POV-Ray : Newsgroups : irtc.stills : Before and After and new website : Re: Before and After and new website Server Time
19 Jun 2024 19:02:55 EDT (-0400)
  Re: Before and After and new website  
From: William Tracy
Date: 8 May 2007 16:30:33
Message: <4640dde9$1@news.povray.org>
Mike the Elder wrote:
> Now is probably as good a time as any to share a few thoughts I have
> regarding what seems to be an assumption with respect photo-realism that
> often enters into discussion of ray trace images.

> This being said, I would encourage anyone who does engage in criticism of
> ray trace art (or in the making of it) to refrain from assuming that the

> goal.

I know that I am guilty of that sort of assumption a lot. :-)

However, let me argue that case for a moment. Why would you use 
raytracing if you're not after photorealism?

There's hundreds of different 3D rendering packages out there that don't 
use raytracing. They typically use DirectX/OpenGL shaders, and with the 
right hardware can work in realtime, giving you *instant* feedback as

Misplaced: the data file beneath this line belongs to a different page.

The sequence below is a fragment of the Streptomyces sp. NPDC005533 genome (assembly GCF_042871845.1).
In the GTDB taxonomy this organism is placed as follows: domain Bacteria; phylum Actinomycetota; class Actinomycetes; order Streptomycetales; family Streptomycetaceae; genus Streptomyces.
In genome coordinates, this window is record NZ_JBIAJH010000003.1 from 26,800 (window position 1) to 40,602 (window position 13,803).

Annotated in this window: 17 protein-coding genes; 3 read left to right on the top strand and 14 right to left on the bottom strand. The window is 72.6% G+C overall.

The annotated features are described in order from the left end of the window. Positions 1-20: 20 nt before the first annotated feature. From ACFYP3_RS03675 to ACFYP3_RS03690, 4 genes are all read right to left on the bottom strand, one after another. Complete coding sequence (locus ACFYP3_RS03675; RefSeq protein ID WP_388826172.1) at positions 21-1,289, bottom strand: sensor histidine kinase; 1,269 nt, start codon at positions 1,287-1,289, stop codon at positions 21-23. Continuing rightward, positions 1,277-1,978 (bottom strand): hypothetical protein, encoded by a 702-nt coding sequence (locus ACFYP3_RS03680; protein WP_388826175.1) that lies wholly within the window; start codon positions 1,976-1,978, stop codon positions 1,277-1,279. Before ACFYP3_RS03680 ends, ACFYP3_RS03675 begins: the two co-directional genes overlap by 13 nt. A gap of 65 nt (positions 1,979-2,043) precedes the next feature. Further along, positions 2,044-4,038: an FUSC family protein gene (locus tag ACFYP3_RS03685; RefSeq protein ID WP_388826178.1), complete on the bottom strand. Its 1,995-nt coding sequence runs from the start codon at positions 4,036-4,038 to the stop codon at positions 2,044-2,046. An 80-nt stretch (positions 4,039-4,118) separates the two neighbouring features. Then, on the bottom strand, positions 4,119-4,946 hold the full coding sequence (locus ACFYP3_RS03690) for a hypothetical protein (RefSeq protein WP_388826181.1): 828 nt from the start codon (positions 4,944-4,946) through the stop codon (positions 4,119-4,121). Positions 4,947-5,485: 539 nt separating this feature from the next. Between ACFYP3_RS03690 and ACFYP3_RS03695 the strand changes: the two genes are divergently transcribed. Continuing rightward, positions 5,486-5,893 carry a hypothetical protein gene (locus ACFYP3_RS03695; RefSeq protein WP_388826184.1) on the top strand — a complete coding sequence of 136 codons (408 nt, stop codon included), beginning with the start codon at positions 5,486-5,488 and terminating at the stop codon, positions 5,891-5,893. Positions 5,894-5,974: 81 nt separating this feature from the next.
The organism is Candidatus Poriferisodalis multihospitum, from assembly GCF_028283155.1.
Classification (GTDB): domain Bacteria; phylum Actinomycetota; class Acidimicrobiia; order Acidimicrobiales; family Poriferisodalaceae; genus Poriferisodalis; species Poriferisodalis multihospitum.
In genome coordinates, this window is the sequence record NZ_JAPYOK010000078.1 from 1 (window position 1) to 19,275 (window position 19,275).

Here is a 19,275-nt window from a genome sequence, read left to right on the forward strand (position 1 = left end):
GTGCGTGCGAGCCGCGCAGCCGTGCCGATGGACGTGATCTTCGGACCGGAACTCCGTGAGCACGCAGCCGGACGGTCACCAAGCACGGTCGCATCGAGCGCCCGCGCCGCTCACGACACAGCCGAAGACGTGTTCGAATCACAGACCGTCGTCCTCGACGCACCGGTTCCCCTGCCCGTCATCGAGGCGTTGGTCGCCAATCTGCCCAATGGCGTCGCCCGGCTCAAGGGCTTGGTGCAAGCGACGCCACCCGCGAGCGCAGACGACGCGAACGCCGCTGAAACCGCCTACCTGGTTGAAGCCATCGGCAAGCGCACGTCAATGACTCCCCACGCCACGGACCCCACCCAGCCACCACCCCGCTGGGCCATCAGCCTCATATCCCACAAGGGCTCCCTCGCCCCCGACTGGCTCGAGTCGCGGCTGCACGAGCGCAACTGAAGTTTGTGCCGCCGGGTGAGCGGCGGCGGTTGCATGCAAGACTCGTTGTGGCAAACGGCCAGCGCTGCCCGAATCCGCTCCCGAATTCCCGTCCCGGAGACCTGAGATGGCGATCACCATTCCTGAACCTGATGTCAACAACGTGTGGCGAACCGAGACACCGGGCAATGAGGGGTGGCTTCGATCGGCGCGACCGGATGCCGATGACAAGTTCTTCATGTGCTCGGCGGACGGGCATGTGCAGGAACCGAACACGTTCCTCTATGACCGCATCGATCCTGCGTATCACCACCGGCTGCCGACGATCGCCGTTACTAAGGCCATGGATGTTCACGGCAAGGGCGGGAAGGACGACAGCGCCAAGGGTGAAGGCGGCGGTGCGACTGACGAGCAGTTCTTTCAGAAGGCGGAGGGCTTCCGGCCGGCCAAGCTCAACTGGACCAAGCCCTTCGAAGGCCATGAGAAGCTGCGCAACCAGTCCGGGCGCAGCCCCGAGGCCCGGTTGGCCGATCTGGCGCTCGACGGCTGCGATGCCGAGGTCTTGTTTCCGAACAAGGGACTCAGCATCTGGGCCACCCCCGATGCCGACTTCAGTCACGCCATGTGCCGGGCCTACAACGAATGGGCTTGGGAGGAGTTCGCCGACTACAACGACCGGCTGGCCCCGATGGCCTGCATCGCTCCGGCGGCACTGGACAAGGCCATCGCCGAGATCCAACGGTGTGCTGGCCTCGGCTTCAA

you're working. Even without hardware acceleration, they are still much 
faster and simpler to work with than actual raytracing.

The main advantage of raytracing over other forms of 3D rendering *is* 
photorealism. It can create realistic shadows, reflections, and global 

Now, if you just happen to work better with Pov SDL than with a modeler, 
that's fine. (I *love* SDL.) There's some other toys out there for 
people who want to create images in code (http://processing.org/ comes 
to mind), but there's not many of them and they're not as finished as 

But if you're going to build something in, say, Wings3D and then export 
it into POV, I'm going to assume that's because you want Povray to do 
something that Wings' built-in renderer can't do. My guess is that 
something is photorealism, but otherwise I'm curious what it would be.

William Tracy
You know you've been raytracing too long when you know the average 
number of hairs on a human head.
Quietly Watching

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